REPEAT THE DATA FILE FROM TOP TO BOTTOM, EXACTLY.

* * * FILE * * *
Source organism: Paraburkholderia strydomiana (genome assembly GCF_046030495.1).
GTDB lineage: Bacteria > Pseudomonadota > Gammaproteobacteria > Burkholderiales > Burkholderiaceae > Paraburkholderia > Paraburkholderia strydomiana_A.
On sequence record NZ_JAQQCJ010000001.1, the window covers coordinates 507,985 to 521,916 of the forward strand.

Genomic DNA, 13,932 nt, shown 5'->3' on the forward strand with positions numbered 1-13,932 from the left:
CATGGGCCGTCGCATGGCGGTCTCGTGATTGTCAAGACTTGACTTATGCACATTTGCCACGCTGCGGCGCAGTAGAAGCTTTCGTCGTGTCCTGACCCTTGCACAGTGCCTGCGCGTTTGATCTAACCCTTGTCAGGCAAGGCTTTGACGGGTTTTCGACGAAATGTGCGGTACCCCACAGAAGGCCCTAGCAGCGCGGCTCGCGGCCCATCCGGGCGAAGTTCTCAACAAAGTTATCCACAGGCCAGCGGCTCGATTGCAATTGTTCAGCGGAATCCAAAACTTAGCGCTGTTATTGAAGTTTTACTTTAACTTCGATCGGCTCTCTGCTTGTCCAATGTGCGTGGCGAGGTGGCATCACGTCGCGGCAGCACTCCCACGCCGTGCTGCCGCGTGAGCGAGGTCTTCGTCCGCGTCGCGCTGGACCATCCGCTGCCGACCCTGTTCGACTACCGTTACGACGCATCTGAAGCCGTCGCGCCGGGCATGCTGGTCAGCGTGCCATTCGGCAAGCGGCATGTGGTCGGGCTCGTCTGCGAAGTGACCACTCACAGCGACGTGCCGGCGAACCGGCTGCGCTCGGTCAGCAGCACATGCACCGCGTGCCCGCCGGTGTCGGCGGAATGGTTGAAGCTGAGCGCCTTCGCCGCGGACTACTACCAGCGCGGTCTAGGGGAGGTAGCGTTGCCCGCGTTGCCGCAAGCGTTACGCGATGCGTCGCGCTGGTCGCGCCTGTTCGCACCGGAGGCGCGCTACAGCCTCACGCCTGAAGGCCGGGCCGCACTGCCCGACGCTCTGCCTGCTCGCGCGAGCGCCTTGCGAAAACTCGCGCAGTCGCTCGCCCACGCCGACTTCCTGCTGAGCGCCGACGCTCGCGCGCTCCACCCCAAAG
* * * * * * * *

Source organism: Paraburkholderia strydomiana (genome assembly GCF_046030495.1).
GTDB lineage: Bacteria > Pseudomonadota > Gammaproteobacteria > Burkholderiales > Burkholderiaceae > Paraburkholderia > Paraburkholderia strydomiana_A.
On sequence record NZ_JAQQCJ010000001.1, the window covers coordinates 507,985 to 521,916 of the forward strand.

Genomic DNA, 13,932 nt, shown 5'->3' on the forward strand with positions numbered 1-13,932 from the left:
CATGGGCCGTCGCATGGCGGTCTCGTGATTGTCAAGACTTGACTTATGCACATTTGCCACGCTGCGGCGCAGTAGAAGCTTTCGTCGTGTCCTGACCCTTGCACAGTGCCTGCGCGTTTGATCTAACCCTTGTCAGGCAAGGCTTTGACGGGTTTTCGACGAAATGTGCGGTACCCCACAGAAGGCCCTAGCAGCGCGGCTCGCGGCCCATCCGGGCGAAGTTCTCAACAAAGTTATCCACAGGCCAGCGGCTCGATTGCAATTGTTCAGCGGAATCCAAAACTTAGCGCTGTTATTGAAGTTTTACTTTAACTTCGATCGGCTCTCTGCTTGTCCAATGTGCGTGGCGAGGTGGCATCACGTCGCGGCAGCACTCCCACGCCGTGCTGCCGCGTGAGCGAGGTCTTCGTCCGCGTCGCGCTGGACCATCCGCTGCCGACCCTGTTCGACTACCGTTACGACGCATCTGAAGCCGTCGCGCCGGGCATGCTGGTCAGCGTGCCATTCGGCAAGCGGCATGTGGTCGGGCTCGTCTGCGAAGTGACCACTCACAGCGACGTGCCGGCGAACCGGCTGCGCTCGGTCAGCAGCACATGCACCGCGTGCCCGCCGGTGTCGGCGGAATGGTTGAAGCTGAGCGCCTTCGCCGCGGACTACTACCAGCGCGGTCTAGGGGAGGTAGCGTTGCCCGCGTTGCCGCAAGCGTTACGCGATGCGTCGCGCTGGTCGCGCCTGTTCGCACCGGAGGCGCGCTACAGCCTCACGCCTGAAGGCCGGGCCGCACTGCCCGACGCTCTGCCTGCTCGCGCGAGCGCCTTGCGAAAACTCGCGCAGTCGCTCGCCCACGCCGACTTCCTGCTGAGCGCCGACGCTCGCGCGCTCCACCCCAAAG